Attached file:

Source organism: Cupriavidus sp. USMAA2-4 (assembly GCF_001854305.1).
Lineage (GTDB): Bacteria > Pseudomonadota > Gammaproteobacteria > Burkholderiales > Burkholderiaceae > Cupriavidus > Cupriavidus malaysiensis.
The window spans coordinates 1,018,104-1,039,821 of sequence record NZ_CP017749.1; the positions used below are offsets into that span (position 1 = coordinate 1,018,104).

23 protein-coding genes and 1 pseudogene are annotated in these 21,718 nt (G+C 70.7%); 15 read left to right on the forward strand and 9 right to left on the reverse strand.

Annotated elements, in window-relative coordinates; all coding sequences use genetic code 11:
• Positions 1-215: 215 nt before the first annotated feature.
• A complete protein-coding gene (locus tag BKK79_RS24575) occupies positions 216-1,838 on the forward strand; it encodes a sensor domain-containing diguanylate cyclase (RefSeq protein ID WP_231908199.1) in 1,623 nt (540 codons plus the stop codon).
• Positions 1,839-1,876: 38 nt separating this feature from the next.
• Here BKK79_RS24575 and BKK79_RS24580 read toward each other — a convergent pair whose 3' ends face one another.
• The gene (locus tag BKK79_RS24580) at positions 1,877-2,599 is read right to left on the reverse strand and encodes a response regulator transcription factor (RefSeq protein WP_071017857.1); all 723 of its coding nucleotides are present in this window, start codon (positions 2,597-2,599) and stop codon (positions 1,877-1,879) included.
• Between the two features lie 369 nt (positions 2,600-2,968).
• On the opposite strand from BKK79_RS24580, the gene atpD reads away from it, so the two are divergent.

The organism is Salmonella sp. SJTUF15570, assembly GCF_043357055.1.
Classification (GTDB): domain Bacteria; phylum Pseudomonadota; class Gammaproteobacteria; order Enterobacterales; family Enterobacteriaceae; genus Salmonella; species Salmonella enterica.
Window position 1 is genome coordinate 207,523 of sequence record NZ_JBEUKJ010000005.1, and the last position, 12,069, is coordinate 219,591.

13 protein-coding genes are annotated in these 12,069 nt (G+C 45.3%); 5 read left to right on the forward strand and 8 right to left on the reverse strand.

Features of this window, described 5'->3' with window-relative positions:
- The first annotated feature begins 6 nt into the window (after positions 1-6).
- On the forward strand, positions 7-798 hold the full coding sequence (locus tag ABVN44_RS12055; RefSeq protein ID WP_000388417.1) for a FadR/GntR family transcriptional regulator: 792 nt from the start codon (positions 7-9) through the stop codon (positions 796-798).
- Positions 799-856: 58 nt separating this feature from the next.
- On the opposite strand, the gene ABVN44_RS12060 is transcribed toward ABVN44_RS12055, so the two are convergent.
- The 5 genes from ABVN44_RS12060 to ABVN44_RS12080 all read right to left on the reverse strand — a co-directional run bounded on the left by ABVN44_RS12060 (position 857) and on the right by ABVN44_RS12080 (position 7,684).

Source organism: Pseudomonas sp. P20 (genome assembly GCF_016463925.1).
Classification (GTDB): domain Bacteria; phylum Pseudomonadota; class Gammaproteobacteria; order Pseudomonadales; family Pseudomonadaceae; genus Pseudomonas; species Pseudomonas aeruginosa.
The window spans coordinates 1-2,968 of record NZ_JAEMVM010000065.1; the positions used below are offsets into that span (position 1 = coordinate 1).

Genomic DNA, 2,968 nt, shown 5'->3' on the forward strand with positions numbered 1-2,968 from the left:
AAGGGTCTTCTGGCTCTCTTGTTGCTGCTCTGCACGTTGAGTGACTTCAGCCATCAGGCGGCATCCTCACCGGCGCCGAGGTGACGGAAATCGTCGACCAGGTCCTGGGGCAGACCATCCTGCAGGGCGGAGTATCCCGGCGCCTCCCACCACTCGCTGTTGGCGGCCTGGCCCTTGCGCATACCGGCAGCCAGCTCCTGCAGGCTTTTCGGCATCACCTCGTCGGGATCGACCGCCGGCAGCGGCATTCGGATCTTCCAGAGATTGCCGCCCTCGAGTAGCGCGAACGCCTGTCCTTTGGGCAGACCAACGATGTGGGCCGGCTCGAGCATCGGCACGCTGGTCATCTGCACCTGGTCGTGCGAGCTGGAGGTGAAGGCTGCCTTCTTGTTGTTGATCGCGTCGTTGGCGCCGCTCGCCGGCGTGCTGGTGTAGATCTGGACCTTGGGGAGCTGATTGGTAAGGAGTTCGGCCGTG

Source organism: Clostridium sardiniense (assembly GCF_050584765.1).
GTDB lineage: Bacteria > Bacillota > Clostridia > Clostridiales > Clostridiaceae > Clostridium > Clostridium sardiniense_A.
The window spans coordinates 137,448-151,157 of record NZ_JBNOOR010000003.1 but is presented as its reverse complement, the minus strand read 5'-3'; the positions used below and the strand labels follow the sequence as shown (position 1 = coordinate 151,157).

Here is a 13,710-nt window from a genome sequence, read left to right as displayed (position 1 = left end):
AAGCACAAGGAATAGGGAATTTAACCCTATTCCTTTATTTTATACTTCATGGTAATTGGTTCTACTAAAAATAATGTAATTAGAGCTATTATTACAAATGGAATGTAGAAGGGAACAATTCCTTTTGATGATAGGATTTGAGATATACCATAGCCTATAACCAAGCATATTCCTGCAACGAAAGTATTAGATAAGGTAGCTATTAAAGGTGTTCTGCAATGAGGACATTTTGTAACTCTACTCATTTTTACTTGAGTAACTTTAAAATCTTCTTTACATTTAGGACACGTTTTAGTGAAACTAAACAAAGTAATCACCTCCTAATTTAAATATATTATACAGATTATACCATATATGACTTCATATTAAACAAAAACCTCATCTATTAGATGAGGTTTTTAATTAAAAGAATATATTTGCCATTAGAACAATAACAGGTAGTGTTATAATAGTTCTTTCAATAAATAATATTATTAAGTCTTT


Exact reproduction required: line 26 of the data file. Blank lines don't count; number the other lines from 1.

Genomic DNA, 2,968 nt, shown 5'->3' on the forward strand with positions numbered 1-2,968 from the left: